Thursday, June 28, 2007

Sadras: Or how to ambush a fort in the 21st century

By Kiran Watwani


Once upon a time, a few kilometers away from modern Chennai, was a prosperous weavers’ settlement called Rajanarayanan Pattinam, named after a Sambuvarayar cheiftain who ruled the area. The Vijayanagara empire called it Sadiravasagan Pattinam (a reference to the local deity). People began to refer to it as Sadurangapattinam, and then Sadirai. And then the English came, with their penchant and need for anglicizing Indian names and lives, called it Sadras. For the past 200 years the name has remained unchanged, but few Indians know of Sadras or it’s fort.

The Sadras fort is not a tourist attraction. It is not mentioned in the ‘Must-See-in-Tamil Nadu’ lists. Families don’t go there to picnic. College students don’t go there to discuss the meaning of life. Lovers don’t go there to be alone. Poets don’t go there for inspiration. And I can’t imagine why. In my experience, it’s an excellent place to spend a vacant afternoon. I shall elucidate why.

One cant call reaching this fort an adventure (like the forts of Sivaji that almost always demand an uphill trek) but getting inside it isn’t as simple as it could be. This ASI-protected monument has no watchman. Or rather he was missing in action the weekend my friends and I decided to visit the fort. He’d been gone for a few days now as the nearby shop-owners revealed (someone attributed his absence to an extended drinking session in near-by Pondicherry), and when the oblivious police next door to the fort was consulted, they said he must have gone home for lunch, and that it wasn’t locked anyway (it was a Saturday, and the fort is supposed to be shut on Mondays only) and that we could enter. But it was locked.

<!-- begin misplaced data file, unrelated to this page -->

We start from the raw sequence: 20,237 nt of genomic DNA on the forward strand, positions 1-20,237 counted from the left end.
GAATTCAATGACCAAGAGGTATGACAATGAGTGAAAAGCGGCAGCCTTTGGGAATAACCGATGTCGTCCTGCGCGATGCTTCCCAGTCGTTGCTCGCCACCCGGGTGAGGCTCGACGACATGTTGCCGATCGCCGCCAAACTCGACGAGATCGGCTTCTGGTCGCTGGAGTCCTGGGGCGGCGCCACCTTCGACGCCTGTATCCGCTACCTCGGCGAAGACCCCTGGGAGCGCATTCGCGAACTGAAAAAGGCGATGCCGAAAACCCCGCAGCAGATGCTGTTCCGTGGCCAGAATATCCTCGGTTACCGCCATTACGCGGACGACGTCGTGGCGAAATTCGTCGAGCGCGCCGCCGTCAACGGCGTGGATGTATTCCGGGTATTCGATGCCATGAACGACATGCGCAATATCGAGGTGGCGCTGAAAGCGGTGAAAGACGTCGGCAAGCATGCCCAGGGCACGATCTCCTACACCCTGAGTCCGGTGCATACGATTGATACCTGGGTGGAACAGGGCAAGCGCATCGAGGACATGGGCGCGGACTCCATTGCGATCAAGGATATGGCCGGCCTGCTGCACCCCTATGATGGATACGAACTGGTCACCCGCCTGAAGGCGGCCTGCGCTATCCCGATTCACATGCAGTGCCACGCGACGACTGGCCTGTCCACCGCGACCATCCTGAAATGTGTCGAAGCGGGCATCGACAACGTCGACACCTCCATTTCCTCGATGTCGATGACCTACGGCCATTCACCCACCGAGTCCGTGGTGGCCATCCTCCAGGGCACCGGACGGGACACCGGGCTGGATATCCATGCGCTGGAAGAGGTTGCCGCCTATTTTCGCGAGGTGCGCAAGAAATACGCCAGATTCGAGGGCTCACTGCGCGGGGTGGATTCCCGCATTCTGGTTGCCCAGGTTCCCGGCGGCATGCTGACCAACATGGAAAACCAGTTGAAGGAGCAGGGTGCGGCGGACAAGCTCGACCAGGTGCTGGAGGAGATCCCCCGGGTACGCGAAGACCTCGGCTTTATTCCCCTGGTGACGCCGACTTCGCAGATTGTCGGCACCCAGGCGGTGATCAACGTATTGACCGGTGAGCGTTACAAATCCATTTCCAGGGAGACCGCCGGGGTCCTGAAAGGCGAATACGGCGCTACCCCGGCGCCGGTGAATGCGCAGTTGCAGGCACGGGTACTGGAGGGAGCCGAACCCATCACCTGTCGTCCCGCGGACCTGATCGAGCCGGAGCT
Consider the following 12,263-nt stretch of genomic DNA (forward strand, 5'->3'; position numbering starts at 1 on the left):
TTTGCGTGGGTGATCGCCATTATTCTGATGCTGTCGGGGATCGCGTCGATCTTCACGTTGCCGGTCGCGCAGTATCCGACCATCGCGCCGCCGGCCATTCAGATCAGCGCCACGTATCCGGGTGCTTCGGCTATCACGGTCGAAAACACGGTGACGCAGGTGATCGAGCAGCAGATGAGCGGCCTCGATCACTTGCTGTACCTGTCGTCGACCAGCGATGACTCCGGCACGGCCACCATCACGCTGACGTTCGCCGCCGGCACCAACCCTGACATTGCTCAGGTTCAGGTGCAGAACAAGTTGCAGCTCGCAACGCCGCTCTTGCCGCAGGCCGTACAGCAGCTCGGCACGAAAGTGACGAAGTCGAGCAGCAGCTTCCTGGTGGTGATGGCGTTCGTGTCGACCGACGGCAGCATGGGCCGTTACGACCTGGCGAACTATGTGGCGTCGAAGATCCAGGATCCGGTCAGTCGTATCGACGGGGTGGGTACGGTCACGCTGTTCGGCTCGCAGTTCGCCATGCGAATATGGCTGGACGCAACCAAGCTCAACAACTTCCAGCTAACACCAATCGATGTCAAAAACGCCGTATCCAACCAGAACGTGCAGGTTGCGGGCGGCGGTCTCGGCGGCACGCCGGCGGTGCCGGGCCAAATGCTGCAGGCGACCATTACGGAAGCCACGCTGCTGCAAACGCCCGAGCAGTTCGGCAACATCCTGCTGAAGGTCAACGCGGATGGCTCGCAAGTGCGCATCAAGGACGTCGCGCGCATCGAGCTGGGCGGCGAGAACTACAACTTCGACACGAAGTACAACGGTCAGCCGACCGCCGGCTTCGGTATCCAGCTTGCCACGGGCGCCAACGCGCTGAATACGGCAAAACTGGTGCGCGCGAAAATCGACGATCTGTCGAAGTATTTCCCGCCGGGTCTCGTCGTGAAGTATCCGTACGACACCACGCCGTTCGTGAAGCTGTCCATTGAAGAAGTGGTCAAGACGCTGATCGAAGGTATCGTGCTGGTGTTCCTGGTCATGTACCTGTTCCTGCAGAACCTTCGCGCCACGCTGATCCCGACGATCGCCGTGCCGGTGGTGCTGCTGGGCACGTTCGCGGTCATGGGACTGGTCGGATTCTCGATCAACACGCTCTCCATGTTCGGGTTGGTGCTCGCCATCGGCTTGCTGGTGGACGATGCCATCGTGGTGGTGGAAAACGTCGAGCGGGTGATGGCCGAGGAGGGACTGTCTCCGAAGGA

But we were young… Strong of body and agile of limb, light of heart and sharp of mind… so bravely, we went forth – to break into the fort.

We soon found out we didn’t need to be young or strong or agile or light to enter. But being ‘sharp’, one of us noticed that the barbed wire had been cut a few feet left of the first big gate. So we had now entered the restricted area of cow excreta and weeds. There was another gate now (flanked by two not-so-splendid cannons), much easier to scale (even for a 5 footer like me), but being ‘agile of limb’ (and over-zealous in our exploits) we decided to find a way to get in, the proper ‘intruder’ way.

And immediately failed miserably. Not even the tallest and most athletic amongst us could scale the lowest aberration (holes) we found in the moss-ridden fort wall. But do the young and restless ever give up?! No sir, they do not, sir! So with an “AAOOGAA” (war cry) onwards we marched.

We went round the fort, braving the warm sea breeze, resisting the incredible temptation of the inviting waves (within splashing distance), and skipping over more excreta, and we found another ‘aberration’. Nature must have been on our side in this battle because although this one was high as well, there were also sorts of wide-apart and irregular rock-steps that we managed to stretch and use as foothold. The ambush had begun and one-by-one, we trooped silently into enemy territory (albeit abandoned).